If you follow constitutional law and the Supreme Court, you've no doubt seen the headlines announcing Monday's unanimous ruling on apportionment and voting rights in Evenwel v. Abbott. Most of the stories on the case, like the one published by the New York Times, describe the decision as a resounding victory for liberals, a thrashing for conservatives, and an affirmation of the time-honored principle of "one person, one vote."
I don't mean to minimize the decision's importance, but after reading through both the majority opinion and the testy and grudging concurrences by Justices Samuel Alito and Clarence Thomas, I think the court's action might better be characterized as cause for relief among liberals and progressives, rather than grounds for outright celebration. The rule of "one person, one vote" survived court scrutiny, but in a fashion that leaves the door open for a great deal of mischief by those with further designs to weaken the voices of minority voters.
The Evenwel case arose when the Texas Legislature redrew its Senate maps in 2013, using total population figures to define the state's 31 senatorial voting districts. Two residents objected to the new district lines, and with the financial backing of the Project on Fair Representation -- a right-wing, nonprofit legal defense fund in Austin -- filed a lawsuit to block their implementation. The plaintiffs argued that instead of using total population as the operative apportionment metric, the Legislature should have mapped out voting districts solely on the basis of residents who are eligible to vote.
I discussed Evenwel last September in my annual Supreme Court preview for Truthdig, noting that under decades-old precedent construing the Equal Protection Clause of the 14th Amendment, legislative districts must be devised as closely as possible to the ideal of "one person, one vote," roughly equalizing populations in each district so that no individual's vote carries more weight than any other's when electing state and federal representatives.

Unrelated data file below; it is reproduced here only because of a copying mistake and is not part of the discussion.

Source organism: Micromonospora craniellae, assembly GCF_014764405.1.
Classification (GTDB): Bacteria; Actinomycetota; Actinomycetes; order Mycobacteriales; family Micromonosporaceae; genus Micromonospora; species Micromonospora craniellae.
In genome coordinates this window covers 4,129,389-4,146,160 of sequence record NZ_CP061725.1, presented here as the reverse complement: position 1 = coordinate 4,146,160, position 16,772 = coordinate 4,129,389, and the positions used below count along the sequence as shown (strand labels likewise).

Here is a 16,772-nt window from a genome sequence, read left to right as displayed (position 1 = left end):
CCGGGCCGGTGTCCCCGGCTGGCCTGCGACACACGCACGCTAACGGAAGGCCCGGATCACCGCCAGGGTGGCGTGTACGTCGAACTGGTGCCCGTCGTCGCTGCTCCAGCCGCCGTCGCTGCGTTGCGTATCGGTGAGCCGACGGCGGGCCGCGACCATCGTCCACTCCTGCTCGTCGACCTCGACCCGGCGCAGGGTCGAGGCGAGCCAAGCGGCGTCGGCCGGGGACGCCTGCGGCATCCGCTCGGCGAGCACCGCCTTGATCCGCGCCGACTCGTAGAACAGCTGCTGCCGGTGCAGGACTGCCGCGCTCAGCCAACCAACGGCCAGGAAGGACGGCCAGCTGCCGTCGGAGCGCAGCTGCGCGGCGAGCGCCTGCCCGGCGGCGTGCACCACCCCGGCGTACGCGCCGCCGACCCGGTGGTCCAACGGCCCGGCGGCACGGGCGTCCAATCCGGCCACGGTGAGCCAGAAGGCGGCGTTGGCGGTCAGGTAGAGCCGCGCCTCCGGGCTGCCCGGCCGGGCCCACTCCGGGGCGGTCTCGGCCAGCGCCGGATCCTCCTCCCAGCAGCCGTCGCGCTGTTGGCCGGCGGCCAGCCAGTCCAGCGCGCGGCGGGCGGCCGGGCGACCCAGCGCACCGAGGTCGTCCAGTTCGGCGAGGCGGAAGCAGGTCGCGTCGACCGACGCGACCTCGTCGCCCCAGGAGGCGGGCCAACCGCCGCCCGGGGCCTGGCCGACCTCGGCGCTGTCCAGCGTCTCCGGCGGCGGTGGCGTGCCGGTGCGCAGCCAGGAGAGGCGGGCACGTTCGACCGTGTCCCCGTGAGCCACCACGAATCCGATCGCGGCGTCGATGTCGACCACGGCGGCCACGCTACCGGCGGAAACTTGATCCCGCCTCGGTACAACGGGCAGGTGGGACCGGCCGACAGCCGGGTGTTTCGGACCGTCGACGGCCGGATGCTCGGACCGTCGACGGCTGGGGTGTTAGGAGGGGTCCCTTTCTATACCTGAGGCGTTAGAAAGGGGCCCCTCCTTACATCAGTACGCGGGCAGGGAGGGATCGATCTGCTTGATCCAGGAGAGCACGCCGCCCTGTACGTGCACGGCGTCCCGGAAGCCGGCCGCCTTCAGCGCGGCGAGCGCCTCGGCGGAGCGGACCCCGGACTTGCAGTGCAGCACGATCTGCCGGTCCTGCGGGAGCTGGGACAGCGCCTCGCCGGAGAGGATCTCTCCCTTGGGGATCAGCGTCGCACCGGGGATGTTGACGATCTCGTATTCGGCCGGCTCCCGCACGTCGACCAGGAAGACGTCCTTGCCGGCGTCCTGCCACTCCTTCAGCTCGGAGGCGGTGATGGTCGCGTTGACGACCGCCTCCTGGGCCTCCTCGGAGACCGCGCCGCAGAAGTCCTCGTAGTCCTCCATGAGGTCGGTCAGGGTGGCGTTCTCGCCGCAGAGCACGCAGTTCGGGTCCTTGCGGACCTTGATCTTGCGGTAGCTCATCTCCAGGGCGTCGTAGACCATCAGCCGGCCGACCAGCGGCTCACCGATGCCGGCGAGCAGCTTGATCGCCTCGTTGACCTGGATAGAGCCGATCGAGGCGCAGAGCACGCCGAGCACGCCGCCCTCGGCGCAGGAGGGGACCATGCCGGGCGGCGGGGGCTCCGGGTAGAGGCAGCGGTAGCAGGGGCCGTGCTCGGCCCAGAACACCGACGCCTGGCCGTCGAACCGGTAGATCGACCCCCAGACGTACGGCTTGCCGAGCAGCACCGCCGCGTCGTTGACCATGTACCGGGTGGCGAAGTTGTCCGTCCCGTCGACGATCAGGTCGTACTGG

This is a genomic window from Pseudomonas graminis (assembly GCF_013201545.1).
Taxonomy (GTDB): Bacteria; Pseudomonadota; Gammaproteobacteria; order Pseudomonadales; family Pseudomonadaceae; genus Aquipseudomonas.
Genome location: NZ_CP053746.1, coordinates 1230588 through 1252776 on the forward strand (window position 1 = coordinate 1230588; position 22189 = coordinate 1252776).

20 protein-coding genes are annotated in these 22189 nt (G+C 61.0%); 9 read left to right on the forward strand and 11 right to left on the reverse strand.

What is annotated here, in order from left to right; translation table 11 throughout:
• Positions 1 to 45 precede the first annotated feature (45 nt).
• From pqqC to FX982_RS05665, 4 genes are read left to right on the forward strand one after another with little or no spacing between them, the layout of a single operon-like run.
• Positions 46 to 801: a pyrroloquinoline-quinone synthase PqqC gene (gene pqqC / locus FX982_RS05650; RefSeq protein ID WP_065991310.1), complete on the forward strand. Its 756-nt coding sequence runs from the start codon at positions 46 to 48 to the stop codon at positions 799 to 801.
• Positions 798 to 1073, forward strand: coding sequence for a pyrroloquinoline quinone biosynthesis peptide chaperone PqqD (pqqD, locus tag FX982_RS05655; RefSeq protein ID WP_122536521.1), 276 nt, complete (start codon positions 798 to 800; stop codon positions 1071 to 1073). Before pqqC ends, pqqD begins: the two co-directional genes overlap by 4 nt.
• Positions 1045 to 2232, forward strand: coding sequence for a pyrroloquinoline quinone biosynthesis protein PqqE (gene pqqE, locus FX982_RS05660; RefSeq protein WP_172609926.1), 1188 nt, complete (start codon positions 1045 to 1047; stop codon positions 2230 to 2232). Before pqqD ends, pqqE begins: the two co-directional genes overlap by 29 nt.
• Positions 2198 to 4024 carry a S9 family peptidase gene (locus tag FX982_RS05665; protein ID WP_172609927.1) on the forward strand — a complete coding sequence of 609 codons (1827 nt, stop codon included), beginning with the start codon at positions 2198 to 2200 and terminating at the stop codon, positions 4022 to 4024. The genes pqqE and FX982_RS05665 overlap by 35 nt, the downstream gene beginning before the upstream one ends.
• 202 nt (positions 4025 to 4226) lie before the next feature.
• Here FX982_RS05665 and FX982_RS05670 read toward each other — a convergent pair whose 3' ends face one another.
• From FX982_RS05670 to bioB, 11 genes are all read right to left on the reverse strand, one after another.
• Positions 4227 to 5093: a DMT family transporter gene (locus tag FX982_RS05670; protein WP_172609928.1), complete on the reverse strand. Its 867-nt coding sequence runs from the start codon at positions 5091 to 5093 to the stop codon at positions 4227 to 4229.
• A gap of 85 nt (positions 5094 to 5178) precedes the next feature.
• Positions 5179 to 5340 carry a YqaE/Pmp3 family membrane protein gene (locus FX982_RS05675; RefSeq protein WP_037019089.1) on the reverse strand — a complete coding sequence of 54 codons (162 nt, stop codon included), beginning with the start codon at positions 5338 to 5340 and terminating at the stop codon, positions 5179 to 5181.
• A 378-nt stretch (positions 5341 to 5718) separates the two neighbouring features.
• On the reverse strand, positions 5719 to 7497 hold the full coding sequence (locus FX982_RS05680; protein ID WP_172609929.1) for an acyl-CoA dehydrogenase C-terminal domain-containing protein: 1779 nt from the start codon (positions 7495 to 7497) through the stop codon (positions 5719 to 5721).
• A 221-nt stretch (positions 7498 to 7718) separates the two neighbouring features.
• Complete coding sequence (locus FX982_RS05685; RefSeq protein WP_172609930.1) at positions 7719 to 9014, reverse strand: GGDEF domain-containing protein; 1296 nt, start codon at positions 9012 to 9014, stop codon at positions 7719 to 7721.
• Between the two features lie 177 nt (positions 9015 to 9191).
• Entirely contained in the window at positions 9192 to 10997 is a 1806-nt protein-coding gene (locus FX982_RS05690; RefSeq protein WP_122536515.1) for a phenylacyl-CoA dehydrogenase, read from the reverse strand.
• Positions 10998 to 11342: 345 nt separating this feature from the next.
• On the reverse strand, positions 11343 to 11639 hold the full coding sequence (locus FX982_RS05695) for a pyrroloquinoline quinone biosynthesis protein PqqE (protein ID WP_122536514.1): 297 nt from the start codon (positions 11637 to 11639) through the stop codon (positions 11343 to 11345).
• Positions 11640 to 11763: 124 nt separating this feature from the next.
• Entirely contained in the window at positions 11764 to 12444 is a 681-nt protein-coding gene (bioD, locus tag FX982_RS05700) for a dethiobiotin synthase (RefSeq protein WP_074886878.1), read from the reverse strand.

However, the court's prior apportionment decisions left the issue raised by the Evenwel plaintiffs -- whether all state residents should count in setting legislative district boundaries or only those who are registered to vote -- unresolved.
In bringing the lawsuit, the Project on Fair Representation (PFR) hoped to build on its success in Shelby County v. Holder, the 2013 case it similarly bankrolled that gutted the Voting Rights Act. The PFR is also the financial force behind the current challenge to affirmative action pending in the Supreme Court -- Fisher v. University of Texas at Austin.
As I explained in my September preview, the PFR did not finance the Evenwel litigation out of academic curiosity or scholarly interest. It wanted the Supreme Court to hold that registered voters are the operative population group in order to weaken the political clout of Hispanics, who lean Democratic, tend to have big families and whose communities include large numbers of undocumented immigrants who cannot vote. With such people excluded for apportionment purposes, Texas Hispanics could legally be gerrymandered into fewer voting districts, diluting their electoral potential.
Writing for the court's majority, Justice Ruth Bader Ginsburg rejected the PFR's suit to overturn the Texas district lines and upheld the constitutionality of the Texas plan. However -- and this is why I'd recommend keeping the champagne on ice -- her opinion does not hold that states must use total population rather than voting population in drawing their legislative boundaries.
Although all states at present use total population as their basic apportionment metric, the door remains open for states to use voting population in the future. Had Texas decided to do so in 2013, Monday's decision may well have resulted in a 4-4 liberal-conservative stalemate. Indeed, if Justice Antonin Scalia, the court's conservative standard-bearer, had not died in February, the ultimate decision could have been markedly different.
So score the Evenwel ruling as a win for liberals, albeit one by which they largely dodged a bullet, but by no means put to rest the dangers of future discriminatory gerrymandering or other forms of voter suppression.
This column was originally published by Truthdig.com